in the forest

Nathanael asked him, ‘Where did you come to know me?’ Jesus answered, ‘I saw you under the fig tree before Philip called you.’


Now the boy Samuel was ministering to the Lord under Eli…Now Samuel did not yet know the Lord, and the word of the Lord had not yet been revealed to him…

IN THE STORY about Samuel, we are told that visons were rare in his time and so was the word of יהוה (the Lord or, perhaps better, the One Who Is). Samuel had been serving יהוה in the temple at Shiloh since early childhood, as his mother Hannah had promised the High Priest Eli that he would. Yet, until the voice of יהוה disturbed him at night, we are to understand that Samuel did not know יהוה. Of course he already knew much about יהוה but he had no relationship with יהוה. As the story moves on, we hear that, “As Samuel grew up, the Lord was with him and let none of his words fall to the ground”.
Meanwhile, in John’s gospel we are told that when Jesus was introduced to Nathaniel by his new disciple Philip, Jesus showed Nathaniel that he already knew him. He knew him because he had “seen” him sitting under a fig tree. Straight away Nathaniel realised that Jesus was the Messiah. Why? What’s going on here?
The fig tree was significant to people of ancient Judaic faith as a sacred place, a place for meditation, just like the yew and the oak for Celts. Nathaniel realised that Jesus and the Christ he met in his contemplative prayer under the fig tree were one and the same. Standing before him now in flesh and blood was יהוה and יהוה was letting Nathaniel know that יהוה knew him through that practice.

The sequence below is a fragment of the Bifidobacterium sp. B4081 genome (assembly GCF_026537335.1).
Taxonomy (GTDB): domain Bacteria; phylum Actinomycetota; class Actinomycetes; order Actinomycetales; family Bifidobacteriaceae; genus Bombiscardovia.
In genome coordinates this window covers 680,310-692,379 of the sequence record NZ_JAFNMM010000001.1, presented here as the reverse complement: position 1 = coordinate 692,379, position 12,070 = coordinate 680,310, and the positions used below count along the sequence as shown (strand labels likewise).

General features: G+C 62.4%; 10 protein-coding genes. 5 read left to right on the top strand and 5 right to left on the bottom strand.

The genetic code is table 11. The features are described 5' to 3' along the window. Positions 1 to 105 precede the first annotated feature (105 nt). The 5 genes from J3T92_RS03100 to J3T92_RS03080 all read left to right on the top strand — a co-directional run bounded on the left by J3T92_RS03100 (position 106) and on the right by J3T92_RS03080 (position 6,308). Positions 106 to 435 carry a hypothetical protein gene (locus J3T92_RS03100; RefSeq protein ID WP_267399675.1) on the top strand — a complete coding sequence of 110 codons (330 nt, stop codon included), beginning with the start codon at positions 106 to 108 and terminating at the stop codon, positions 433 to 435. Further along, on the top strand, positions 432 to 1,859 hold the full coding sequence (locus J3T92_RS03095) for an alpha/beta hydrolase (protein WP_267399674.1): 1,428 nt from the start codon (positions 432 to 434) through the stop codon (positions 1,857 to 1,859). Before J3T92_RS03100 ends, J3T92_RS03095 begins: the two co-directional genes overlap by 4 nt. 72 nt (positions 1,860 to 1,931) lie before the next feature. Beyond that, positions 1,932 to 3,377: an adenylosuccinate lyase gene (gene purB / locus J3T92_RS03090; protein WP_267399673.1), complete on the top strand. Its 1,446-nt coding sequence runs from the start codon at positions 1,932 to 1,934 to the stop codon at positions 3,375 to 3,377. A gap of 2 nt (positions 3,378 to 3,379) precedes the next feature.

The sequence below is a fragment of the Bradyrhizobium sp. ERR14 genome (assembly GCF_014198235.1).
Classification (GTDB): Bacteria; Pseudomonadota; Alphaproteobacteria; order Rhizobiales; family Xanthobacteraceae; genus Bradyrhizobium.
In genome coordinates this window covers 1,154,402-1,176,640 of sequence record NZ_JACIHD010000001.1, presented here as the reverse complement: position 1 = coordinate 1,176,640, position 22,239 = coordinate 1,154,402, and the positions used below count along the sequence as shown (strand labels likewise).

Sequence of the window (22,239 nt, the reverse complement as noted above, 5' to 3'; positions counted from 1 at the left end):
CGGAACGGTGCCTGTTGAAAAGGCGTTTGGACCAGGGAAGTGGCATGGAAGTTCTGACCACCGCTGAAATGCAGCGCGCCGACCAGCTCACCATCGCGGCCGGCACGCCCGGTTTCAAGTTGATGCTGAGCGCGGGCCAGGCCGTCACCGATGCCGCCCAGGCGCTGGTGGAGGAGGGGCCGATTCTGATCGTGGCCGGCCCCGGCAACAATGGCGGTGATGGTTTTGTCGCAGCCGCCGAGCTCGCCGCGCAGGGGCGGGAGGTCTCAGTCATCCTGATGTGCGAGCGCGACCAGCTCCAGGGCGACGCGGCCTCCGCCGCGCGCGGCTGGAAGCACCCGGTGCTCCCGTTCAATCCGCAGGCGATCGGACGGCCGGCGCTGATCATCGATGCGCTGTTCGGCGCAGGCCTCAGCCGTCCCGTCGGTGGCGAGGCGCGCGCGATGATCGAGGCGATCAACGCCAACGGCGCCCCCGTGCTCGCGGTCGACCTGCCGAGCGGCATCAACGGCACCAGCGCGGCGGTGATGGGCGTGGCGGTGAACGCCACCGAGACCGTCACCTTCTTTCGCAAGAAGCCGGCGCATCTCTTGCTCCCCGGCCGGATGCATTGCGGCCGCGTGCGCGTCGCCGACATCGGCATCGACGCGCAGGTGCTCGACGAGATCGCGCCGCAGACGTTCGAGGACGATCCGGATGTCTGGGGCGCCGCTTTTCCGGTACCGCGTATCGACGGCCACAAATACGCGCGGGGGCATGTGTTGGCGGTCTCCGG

Much religion misfires because, like a person serving יהוה in the temple, learning about יהוה doesn’t necessarily mean that we come to know יהוה. Much prayer is offered up to a God that is somewhere else, cosmic perhaps, but not here. This is sometimes called functional atheism because it is about as effective spiritually as atheism is. The challenge for religion of all kinds in this time is to let go the mental/physical structures of religion, come to the fig tree, be still and know God.

~ by Fr Tim Ardouin on January 15, 2018.

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